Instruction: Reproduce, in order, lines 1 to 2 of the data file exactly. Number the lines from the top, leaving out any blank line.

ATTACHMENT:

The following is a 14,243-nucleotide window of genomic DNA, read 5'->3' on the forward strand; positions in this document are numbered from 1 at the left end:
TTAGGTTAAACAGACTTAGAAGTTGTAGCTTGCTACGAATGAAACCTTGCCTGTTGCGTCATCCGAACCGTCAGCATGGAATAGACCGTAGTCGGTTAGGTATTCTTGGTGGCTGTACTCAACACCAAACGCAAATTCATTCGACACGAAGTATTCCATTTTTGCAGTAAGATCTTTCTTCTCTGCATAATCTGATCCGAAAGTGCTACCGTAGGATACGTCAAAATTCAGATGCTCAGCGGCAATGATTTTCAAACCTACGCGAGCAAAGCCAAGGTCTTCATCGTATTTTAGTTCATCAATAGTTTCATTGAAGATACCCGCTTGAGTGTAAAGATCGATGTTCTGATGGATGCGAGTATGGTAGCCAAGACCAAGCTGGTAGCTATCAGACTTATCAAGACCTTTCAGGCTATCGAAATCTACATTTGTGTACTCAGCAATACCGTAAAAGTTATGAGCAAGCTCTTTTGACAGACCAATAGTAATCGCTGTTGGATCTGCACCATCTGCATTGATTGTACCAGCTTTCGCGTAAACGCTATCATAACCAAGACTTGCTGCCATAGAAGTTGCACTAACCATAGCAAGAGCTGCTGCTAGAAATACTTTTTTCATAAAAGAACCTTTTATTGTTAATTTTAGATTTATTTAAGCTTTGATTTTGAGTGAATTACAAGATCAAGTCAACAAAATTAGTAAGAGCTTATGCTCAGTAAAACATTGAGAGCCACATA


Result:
The following is a 14,243-nucleotide window of genomic DNA, read 5'->3' on the forward strand; positions in this document are numbered from 1 at the left end:
TTAGGTTAAACAGACTTAGAAGTTGTAGCTTGCTACGAATGAAACCTTGCCTGTTGCGTCATCCGAACCGTCAGCATGGAATAGACCGTAGTCGGTTAGGTATTCTTGGTGGCTGTACTCAACACCAAACGCAAATTCATTCGACACGAAGTATTCCATTTTTGCAGTAAGATCTTTCTTCTCTGCATAATCTGATCCGAAAGTGCTACCGTAGGATACGTCAAAATTCAGATGCTCAGCGGCAATGATTTTCAAACCTACGCGAGCAAAGCCAAGGTCTTCATCGTATTTTAGTTCATCAATAGTTTCATTGAAGATACCCGCTTGAGTGTAAAGATCGATGTTCTGATGGATGCGAGTATGGTAGCCAAGACCAAGCTGGTAGCTATCAGACTTATCAAGACCTTTCAGGCTATCGAAATCTACATTTGTGTACTCAGCAATACCGTAAAAGTTATGAGCAAGCTCTTTTGACAGACCAATAGTAATCGCTGTTGGATCTGCACCATCTGCATTGATTGTACCAGCTTTCGCGTAAACGCTATCATAACCAAGACTTGCTGCCATAGAAGTTGCACTAACCATAGCAAGAGCTGCTGCTAGAAATACTTTTTTCATAAAAGAACCTTTTATTGTTAATTTTAGATTTATTTAAGCTTTGATTTTGAGTGAATTACAAGATCAAGTCAACAAAATTAGTAAGAGCTTATGCTCAGTAAAACATTGAGAGCCACATA